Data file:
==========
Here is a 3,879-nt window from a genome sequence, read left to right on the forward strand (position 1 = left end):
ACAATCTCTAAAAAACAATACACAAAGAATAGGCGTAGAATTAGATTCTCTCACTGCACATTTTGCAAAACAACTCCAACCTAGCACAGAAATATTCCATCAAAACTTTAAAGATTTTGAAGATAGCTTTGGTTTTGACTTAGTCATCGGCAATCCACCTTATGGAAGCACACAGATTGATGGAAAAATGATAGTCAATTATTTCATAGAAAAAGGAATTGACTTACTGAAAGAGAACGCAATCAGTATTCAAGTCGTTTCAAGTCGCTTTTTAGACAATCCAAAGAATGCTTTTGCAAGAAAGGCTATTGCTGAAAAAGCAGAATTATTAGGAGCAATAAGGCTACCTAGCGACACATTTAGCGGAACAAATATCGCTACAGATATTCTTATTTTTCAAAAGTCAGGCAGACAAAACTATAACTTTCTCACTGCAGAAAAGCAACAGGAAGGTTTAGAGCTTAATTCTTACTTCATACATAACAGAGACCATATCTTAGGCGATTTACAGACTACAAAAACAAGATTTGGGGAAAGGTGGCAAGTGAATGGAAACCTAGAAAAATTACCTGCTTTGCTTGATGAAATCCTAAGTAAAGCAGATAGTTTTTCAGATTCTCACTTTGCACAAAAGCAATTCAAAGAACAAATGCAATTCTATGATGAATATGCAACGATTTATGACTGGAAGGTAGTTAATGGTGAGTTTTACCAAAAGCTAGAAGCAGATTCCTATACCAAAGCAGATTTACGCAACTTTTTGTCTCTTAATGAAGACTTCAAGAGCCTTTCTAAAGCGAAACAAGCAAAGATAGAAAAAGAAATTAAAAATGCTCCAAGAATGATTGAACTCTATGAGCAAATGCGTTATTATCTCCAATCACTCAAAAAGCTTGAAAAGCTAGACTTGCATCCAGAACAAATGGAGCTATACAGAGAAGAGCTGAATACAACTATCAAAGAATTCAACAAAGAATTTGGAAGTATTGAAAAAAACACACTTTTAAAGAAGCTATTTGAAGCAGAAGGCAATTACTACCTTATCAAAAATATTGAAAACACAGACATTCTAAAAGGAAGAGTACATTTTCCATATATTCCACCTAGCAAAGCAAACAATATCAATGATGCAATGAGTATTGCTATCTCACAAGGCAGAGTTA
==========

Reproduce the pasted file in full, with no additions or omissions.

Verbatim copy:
Here is a 3,879-nt window from a genome sequence, read left to right on the forward strand (position 1 = left end):
ACAATCTCTAAAAAACAATACACAAAGAATAGGCGTAGAATTAGATTCTCTCACTGCACATTTTGCAAAACAACTCCAACCTAGCACAGAAATATTCCATCAAAACTTTAAAGATTTTGAAGATAGCTTTGGTTTTGACTTAGTCATCGGCAATCCACCTTATGGAAGCACACAGATTGATGGAAAAATGATAGTCAATTATTTCATAGAAAAAGGAATTGACTTACTGAAAGAGAACGCAATCAGTATTCAAGTCGTTTCAAGTCGCTTTTTAGACAATCCAAAGAATGCTTTTGCAAGAAAGGCTATTGCTGAAAAAGCAGAATTATTAGGAGCAATAAGGCTACCTAGCGACACATTTAGCGGAACAAATATCGCTACAGATATTCTTATTTTTCAAAAGTCAGGCAGACAAAACTATAACTTTCTCACTGCAGAAAAGCAACAGGAAGGTTTAGAGCTTAATTCTTACTTCATACATAACAGAGACCATATCTTAGGCGATTTACAGACTACAAAAACAAGATTTGGGGAAAGGTGGCAAGTGAATGGAAACCTAGAAAAATTACCTGCTTTGCTTGATGAAATCCTAAGTAAAGCAGATAGTTTTTCAGATTCTCACTTTGCACAAAAGCAATTCAAAGAACAAATGCAATTCTATGATGAATATGCAACGATTTATGACTGGAAGGTAGTTAATGGTGAGTTTTACCAAAAGCTAGAAGCAGATTCCTATACCAAAGCAGATTTACGCAACTTTTTGTCTCTTAATGAAGACTTCAAGAGCCTTTCTAAAGCGAAACAAGCAAAGATAGAAAAAGAAATTAAAAATGCTCCAAGAATGATTGAACTCTATGAGCAAATGCGTTATTATCTCCAATCACTCAAAAAGCTTGAAAAGCTAGACTTGCATCCAGAACAAATGGAGCTATACAGAGAAGAGCTGAATACAACTATCAAAGAATTCAACAAAGAATTTGGAAGTATTGAAAAAAACACACTTTTAAAGAAGCTATTTGAAGCAGAAGGCAATTACTACCTTATCAAAAATATTGAAAACACAGACATTCTAAAAGGAAGAGTACATTTTCCATATATTCCACCTAGCAAAGCAAACAATATCAATGATGCAATGAGTATTGCTATCTCACAAGGCAGAGTTA